Here's something you don't see every day: A traditional media giant is thriving because it dares to try some new-age content distribution techniques. Refreshing, isn't it?
I'm talking about New York-area cable guy Cablevision Systems (NYS: CVC) . Shares soared nearly 7% on Wednesday as the company unveiled a streaming content agreement with Turner Broadcasting, a part of the Time Warner (NYS: TWX) media empire.
Under this agreement, paying Cablevision iO subscribers can whip out their favorite Apple (NAS: AAPL) gadgets such as iPads, iPhones, and iPod touch systems to enjoy a plethora of Turner shows, anytime and anywhere. Don't own an iPhone? No worries -- you also get access to Turner's channel-branded websites with video players, from CNN.com and CartoonNetwork.com to TNT.tv and TBS.com. All you need is a browser and a decent broadband connection.
You might recognize Warner as the HBO parent who keeps rejecting streaming proposals by Netflix (NAS: NFLX) in a very public manner. I'm not surprised to see the company striking digital deals with cable operators instead -- after all, Time Warner Cable (NYS: TWC) is a child in the same corporate family.
Cablevision is actually late to the party. Turner's TV Everywhere was originally launched in partnership with Comcast. From the satellite duopoly to Verizon (NYS: VZ) and AT&T (NYS: T) , the broadcast TV industry is pretty well represented. But better late than never, right?
The truly surprising part of all this is that you don't have to connect that iPad to your sanctioned home network. You can stream Conan O'Brien or The Closer over your favorite coffee shop's Wi-Fi connection or even via 3G/4G mobile hookups while commuting from Jersey to Manhattan.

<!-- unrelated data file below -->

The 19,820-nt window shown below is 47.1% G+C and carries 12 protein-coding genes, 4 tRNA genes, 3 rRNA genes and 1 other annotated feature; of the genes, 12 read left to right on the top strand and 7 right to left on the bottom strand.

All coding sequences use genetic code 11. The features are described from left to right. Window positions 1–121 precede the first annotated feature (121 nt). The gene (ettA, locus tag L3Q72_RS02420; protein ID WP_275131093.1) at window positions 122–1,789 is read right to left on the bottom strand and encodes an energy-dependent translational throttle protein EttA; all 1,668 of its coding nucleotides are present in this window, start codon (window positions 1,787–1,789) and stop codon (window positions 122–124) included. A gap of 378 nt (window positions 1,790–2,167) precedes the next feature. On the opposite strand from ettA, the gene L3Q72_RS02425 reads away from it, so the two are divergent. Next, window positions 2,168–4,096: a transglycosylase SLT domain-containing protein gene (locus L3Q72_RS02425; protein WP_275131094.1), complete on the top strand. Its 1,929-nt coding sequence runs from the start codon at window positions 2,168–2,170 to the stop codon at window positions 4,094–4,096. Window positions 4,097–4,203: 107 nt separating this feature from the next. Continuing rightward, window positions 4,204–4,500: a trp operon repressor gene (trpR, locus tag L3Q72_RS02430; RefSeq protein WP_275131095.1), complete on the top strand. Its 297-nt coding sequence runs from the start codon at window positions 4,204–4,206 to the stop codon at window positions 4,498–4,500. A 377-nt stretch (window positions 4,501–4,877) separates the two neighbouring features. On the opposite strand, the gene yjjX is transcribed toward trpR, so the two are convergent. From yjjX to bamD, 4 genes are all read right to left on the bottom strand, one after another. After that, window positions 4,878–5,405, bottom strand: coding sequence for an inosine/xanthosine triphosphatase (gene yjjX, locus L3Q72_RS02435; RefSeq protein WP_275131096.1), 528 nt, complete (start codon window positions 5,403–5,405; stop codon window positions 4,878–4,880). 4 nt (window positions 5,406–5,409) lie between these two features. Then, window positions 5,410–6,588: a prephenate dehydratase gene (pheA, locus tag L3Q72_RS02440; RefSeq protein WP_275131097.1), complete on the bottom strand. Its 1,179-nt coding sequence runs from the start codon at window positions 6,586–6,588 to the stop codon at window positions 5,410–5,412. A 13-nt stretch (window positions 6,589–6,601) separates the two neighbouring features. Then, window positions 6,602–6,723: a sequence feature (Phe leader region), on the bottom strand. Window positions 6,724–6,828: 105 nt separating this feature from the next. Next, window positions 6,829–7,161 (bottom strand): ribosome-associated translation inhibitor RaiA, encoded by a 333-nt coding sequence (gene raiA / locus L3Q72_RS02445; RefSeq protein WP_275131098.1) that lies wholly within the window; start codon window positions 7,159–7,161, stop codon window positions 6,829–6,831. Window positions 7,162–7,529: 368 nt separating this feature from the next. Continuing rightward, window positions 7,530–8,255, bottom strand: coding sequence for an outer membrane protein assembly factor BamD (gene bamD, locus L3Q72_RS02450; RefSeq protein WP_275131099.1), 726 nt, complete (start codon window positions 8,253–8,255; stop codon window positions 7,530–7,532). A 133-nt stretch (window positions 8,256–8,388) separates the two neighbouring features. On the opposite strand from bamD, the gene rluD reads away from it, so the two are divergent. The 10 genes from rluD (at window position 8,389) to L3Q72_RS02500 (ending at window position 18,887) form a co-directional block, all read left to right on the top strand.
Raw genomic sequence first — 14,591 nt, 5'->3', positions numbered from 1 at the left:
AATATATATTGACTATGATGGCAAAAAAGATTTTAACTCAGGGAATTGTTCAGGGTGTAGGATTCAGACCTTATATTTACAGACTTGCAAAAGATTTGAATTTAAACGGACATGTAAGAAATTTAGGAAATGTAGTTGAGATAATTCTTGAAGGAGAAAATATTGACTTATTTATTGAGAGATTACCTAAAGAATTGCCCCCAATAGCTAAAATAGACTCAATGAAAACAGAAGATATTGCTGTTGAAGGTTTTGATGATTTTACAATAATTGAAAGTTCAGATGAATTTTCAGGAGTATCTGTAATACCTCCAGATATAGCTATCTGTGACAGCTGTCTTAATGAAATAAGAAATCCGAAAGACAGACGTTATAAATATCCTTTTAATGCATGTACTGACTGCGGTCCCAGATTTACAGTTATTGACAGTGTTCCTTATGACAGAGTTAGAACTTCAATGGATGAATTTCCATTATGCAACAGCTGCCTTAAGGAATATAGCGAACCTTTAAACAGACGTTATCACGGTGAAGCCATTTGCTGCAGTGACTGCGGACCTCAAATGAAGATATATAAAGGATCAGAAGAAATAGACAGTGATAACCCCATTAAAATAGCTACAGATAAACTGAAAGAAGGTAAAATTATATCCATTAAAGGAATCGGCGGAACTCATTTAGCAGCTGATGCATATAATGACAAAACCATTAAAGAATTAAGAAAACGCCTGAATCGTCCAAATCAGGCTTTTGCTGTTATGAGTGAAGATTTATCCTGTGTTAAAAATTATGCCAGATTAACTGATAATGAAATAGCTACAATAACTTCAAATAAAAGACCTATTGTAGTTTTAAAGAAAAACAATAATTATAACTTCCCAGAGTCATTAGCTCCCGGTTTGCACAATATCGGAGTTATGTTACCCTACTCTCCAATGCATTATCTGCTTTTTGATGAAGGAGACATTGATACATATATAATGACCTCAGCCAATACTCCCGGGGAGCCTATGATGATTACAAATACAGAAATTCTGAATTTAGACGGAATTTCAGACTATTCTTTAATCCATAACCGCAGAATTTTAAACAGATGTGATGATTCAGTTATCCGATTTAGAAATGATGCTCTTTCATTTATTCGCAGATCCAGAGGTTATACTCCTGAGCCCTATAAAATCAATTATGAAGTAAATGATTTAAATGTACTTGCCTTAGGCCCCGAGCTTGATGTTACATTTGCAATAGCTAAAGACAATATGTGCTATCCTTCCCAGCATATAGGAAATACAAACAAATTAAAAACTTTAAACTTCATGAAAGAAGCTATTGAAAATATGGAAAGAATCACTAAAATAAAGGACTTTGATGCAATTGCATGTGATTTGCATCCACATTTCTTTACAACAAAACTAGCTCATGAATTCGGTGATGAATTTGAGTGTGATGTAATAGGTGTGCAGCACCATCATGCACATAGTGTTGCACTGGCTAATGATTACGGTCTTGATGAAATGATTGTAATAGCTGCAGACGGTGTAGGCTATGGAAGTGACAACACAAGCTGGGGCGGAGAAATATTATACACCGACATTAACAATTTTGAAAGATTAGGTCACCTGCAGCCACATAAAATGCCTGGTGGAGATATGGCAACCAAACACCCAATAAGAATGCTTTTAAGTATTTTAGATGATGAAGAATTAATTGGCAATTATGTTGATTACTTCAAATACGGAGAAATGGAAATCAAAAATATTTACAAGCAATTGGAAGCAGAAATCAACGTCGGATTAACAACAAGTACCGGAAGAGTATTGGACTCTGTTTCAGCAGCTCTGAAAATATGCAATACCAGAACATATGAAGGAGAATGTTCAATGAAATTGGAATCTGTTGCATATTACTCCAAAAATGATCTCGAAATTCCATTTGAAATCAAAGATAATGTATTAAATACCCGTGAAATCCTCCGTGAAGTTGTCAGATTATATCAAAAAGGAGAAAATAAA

Convenience is still king, and these guys are getting it right. If the cable industry wants to survive the onslaught of digital media mavens like Netflix and Hulu, this is a textbook example of how to stay relevant.
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At the time thisarticle was published Fool contributor Anders Bylund owns shares of Netflix but holds no other position in any of the companies discussed here. The Motley Fool owns shares of Apple. Motley Fool newsletter services have recommended buying shares of Apple, Netflix, and AT&T. Motley Fool newsletter services have recommended creating a bull call spread position in Apple, as well as buying puts in Netflix. Try any of our Foolish newsletter services free for 30 days. We Fools may not all hold the same opinions, but we all believe that considering a diverse range of insights makes us better investors. The Motley Fool has a disclosure policy.
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